Not satisfied to have already exiled Thomas Jefferson from the Texas textbooks, a wingnut member of the State Board of Education is now demanding that students in the Lone Star State be taught about the evils of Social Security and one-world guvamint.
With the long-running Texas history textbooks standards fight scheduled to end with a final vote by the State Board of Education Friday, arch-conservative board member Don McLeroy is proposing a new set of changes that read like a tea party manifesto.
The new amendment (.pdf), which is expected to get a vote on Thursday, would require high school history students to “discuss alternatives regarding long term entitlements such as Social Security and Medicare, given the decreasing worker to retiree ratio” and also “evaluate efforts by global organizations to undermine U. S. sovereignty.”
Well, at least they left out the part about fluoridating the water as part of the Communist plot to introduce socialized medicine.
This would not be a big deal — just a tempest in a teabag, as it were — except that publishers usually gear their books for all states in accordance with the dictates of their biggest customers, and Texas is a big consumer of high school texts. Even with the rise of on-demand publishing and therefore the ability to tailor texts to individual states or even districts, how Texas goes often affects the book choices in other states. But this is getting some push-back from other states; including one state — California — that has a lot of students as well. State Senator Leland Yee (D) has introduced a bill to fend off the Texas textbook wingnutsery.
Under Yee’s bill, SB1451, the California Board of Education would be required to look out for any of the Texas content as part of its standard practice of reviewing public school textbooks. The board must then report any findings to both the Legislature and the secretary of education.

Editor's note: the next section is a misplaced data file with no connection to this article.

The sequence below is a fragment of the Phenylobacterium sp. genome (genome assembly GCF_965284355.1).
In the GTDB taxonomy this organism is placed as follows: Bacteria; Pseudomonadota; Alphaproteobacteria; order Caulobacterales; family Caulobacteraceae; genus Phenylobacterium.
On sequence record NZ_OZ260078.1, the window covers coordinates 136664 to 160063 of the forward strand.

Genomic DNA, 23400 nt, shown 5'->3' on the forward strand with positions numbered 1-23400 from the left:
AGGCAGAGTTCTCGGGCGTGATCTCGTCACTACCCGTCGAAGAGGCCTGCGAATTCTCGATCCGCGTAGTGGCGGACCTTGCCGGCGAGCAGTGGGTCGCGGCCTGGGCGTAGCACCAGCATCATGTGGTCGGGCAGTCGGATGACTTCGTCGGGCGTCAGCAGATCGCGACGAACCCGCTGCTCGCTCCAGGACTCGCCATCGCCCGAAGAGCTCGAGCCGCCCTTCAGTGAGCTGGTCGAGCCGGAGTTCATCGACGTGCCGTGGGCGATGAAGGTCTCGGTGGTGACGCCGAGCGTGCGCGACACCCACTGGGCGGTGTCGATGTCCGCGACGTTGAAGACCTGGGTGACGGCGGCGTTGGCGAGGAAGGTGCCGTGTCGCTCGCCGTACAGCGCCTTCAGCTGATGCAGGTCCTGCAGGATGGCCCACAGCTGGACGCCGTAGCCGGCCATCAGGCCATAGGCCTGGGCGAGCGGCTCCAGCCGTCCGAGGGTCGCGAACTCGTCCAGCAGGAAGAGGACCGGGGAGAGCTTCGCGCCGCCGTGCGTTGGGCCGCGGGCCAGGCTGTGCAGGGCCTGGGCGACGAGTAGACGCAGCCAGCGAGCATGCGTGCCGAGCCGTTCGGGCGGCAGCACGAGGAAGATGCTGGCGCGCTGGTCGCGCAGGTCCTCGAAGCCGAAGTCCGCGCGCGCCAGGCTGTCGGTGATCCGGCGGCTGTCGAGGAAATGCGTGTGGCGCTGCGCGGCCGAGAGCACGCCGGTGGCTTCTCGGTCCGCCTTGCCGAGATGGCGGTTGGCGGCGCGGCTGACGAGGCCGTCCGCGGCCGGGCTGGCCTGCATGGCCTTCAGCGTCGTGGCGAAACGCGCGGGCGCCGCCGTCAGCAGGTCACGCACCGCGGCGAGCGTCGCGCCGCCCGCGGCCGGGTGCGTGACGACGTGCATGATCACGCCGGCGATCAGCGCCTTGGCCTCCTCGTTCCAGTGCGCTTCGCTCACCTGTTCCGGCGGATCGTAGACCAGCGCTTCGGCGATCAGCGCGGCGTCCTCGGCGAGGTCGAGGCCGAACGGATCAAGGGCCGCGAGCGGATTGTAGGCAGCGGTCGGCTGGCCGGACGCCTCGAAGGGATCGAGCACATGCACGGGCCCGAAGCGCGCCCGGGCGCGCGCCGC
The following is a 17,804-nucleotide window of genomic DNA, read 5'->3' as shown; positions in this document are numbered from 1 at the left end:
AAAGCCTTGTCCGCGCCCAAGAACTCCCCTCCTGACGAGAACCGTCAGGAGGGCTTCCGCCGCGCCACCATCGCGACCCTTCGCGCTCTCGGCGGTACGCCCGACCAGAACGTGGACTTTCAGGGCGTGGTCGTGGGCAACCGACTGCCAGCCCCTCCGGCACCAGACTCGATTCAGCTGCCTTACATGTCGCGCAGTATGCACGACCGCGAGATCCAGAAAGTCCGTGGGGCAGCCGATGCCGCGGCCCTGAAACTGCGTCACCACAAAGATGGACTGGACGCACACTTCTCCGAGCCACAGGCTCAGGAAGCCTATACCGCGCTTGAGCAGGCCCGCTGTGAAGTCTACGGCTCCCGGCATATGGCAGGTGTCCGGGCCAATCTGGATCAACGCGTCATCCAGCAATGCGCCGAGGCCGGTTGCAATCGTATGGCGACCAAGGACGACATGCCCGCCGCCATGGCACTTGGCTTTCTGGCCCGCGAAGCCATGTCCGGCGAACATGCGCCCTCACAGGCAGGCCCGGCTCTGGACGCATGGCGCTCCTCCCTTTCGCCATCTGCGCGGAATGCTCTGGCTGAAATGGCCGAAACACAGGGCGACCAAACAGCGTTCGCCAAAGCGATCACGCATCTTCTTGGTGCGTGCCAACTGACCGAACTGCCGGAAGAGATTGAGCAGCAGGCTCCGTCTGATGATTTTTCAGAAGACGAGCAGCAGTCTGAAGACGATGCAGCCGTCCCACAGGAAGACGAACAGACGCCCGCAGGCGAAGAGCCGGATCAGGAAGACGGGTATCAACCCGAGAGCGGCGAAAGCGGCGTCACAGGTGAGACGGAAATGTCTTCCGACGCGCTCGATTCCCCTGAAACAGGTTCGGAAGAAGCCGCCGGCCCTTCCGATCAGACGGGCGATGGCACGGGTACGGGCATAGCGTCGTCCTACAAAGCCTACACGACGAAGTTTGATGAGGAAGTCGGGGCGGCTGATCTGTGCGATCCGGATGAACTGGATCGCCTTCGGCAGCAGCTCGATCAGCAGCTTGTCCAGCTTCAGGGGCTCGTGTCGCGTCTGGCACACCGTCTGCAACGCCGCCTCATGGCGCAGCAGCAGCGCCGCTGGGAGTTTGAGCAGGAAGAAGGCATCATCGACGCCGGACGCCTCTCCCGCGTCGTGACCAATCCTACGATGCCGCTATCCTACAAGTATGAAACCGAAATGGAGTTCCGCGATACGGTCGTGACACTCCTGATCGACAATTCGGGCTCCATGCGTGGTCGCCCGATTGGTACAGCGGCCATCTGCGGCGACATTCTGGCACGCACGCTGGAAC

The bill describes the Texas curriculum changes as “a sharp departure from widely accepted historical teachings” and “a threat to the apolitical nature of public school governance and academic content standards in California.”
Tom Adams, director of the state Department of Education’s standards and curriculum division, said the Texas standards could make their way into national editions of textbooks, but those aren’t used in California. “Our main concern is whether materials meet California’s standards,” he said. “There’s nothing in our review process that says we should be following Texas or anything like that.”
I don’t care if the agenda is left, right, or neither; one member of a state board of education should not have the power to dictate the curriculum of an entire subject based on his or her own personal beliefs, those picked up by reading a pamphlet from the Tin Foil Hat Society, or by what they remember from seeing in a school pageant for the Bicentennial.
I believe in local control of public education, but there at least ought to be some federal standards for textbooks that rise above the IQ of your average geranium.